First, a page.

Hamas’s attack on Israel and the war in Ukraine showed that cheap UAVs have become one of the most effective weapons to deal with tanks.
On October 8, Hamas forces released a video of a small unmanned aerial vehicle (UAV) using a PG-7VR warhead to disable a modern Merkava Mark 4M main battle tank deployed by Israel near the border with the Gaza Strip.
What has happened in the past few months on the Ukrainian battlefield also shows that first-person view UAVs (FPVs) are becoming the most effective weapon to deal with expensive tanks.
“The FPV UAV has become our main anti-tank weapon. It can destroy even the T-90, one of Russia’s most modern tanks,” said Lieutenant Yuri Filatov, the Lu’s UAV commander. 3rd Independent Shock Group of Ukraine said.
FPV UAV is a weapon that can be controlled remotely with a handle and a head-mounted device, giving the user a realistic perspective like sitting in the cockpit. They are made from cheap components and can be assembled right on the battlefield. Their operating range is about 15 km, depending on the payload size.
While Hamas’s UAVs are mainly used to drop bullets, FPV UAVs act as disposable suicide weapons. They use different types of explosives depending on the target.
Explosive fragmentation bullets are used to attack infantry, while RPG warheads are used to destroy combat vehicles. Thermobaric explosives will be highly effective, with the target being a narrow space like a trench.
Filatov said his team once disabled 4 Russian tanks in one day using FPV UAVs. Operating this weapon from a safe distance also helps them reduce manpower losses. “The more UAVs we use, the fewer people we lose,” the Ukrainian commander said.
Ukraine’s Minister of Digital Transformation Mykhailo Fedorov announced in early October that the country’s UAVs had destroyed a “record” number of 220 Russian weapons in the previous week, including 55 tanks.
According to military experts, the strength of UAVs is their superior economic efficiency compared to the targets they destroy. A UAV used by Ukrainian forces costs only about 400-500 USD but can destroy enemy assets worth millions of dollars.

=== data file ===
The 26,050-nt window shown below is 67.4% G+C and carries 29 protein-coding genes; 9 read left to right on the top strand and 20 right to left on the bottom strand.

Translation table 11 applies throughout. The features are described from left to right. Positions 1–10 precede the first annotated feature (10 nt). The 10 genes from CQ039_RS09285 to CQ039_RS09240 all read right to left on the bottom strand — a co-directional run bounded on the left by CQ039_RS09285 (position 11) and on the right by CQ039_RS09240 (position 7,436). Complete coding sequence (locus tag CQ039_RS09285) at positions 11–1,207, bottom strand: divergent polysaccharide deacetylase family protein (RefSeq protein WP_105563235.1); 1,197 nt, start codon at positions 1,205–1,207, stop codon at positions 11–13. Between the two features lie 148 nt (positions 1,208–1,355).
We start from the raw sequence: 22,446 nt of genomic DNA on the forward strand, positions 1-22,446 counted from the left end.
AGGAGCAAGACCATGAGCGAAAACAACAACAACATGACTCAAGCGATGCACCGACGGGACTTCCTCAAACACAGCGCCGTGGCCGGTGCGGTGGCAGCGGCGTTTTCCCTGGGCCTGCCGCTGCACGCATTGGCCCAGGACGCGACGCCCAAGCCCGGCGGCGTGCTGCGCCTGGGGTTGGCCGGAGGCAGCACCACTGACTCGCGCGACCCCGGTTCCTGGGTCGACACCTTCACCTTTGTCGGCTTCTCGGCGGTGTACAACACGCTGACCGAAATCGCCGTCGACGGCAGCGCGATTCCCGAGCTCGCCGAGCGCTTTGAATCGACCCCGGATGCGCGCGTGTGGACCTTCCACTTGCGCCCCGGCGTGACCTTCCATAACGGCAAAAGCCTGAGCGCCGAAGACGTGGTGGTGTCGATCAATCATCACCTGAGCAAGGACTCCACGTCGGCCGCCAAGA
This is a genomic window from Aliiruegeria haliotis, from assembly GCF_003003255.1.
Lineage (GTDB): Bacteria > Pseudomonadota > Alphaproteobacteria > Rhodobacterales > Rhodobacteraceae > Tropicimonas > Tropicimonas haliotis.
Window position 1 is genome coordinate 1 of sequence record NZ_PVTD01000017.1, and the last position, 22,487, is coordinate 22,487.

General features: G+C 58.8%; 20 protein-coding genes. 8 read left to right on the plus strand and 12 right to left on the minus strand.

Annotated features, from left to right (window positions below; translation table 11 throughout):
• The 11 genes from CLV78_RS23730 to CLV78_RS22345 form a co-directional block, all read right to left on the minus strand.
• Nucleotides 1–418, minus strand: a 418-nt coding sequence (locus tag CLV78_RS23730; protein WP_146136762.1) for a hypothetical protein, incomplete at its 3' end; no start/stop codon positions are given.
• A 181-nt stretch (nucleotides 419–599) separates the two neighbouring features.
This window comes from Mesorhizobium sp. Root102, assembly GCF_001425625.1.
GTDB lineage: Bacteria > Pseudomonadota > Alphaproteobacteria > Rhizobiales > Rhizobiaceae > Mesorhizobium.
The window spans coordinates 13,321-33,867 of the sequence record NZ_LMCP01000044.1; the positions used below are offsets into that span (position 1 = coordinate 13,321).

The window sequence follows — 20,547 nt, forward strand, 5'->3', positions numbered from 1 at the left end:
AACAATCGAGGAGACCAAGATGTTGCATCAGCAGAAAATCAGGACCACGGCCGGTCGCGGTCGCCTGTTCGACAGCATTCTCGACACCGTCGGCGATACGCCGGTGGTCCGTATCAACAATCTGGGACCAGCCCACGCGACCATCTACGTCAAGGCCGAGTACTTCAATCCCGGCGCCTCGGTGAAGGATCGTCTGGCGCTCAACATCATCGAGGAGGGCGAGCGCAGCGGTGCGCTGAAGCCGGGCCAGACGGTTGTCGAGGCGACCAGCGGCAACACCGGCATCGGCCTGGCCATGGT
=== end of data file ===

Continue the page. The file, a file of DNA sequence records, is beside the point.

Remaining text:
“They can attack targets accurately, which was previously the task of expensive guided weapons. Instead of firing anti-tank missiles worth tens of thousands of dollars, now they just need to use Using a UAV is much cheaper,” said Samuel Bendett, a UAV expert at the US-based Center for Naval Analysis (CNA).
According to Bennett, UAV raid tactics can also have a “major psychological impact” on enemy soldiers because it is almost impossible for them to know where they will attack. That is why soldiers on the battlefield must now be more careful when moving, as well as reconsider positions considered safe from the constant danger of this weapon.
Trenches and foxholes were previously considered relatively safe places to hide from artillery shells. But now, with UAVs that can hover overhead and accurately drop grenades into bunkers, these hiding places are no longer safe.
This is also the reason why Russia and Ukraine regularly post videos of successful UAV raids, to increase the psychological pressure on enemy soldiers, Bennett said.
However, the strategy of using UAVs also has some disadvantages. First-person UAV operators must have good operating skills, which may require several weeks of training.
The target strike rate of remote-controlled UAVs is also not high because they may suffer from signal interference or dead batteries. Current low-cost UAVs mainly use unencrypted signals, so the enemy can block data collection and promptly alert their side to take countermeasures.
Compared to Ukraine, Russia is said to have the upper hand in the UAV war in terms of numbers. Deputy commander of the 80th Independent Assault Brigade of Ukraine, who carries the call sign “Swift,” said that Russia uses up to two FPV UAVs to attack one target and low-value targets. Shows that Moscow seems to own a large number of UAVs in storage.
Ukrainian officials are aware of this and are looking for a way to fix it. In July, Ukrainian Prime Minister Denys Shmyhal announced allocating a budget equivalent to 1.1 billion USD to invest in the UAV field.
Minister Fedorov also said in September that Ukraine had trained over 10,000 unmanned equipment control experts this year in preparation for “a new phase of hostilities.”
Meanwhile, a leaked document in August said that Russia is stepping up domestic UAV production and plans to build a total of 6,000 units by the summer of 2025, including new variants of the Shahed 136 produced by Iran. Moscow is also actively improving current UAV lines, such as the Lancet, which appears to have nearly doubled its operating range.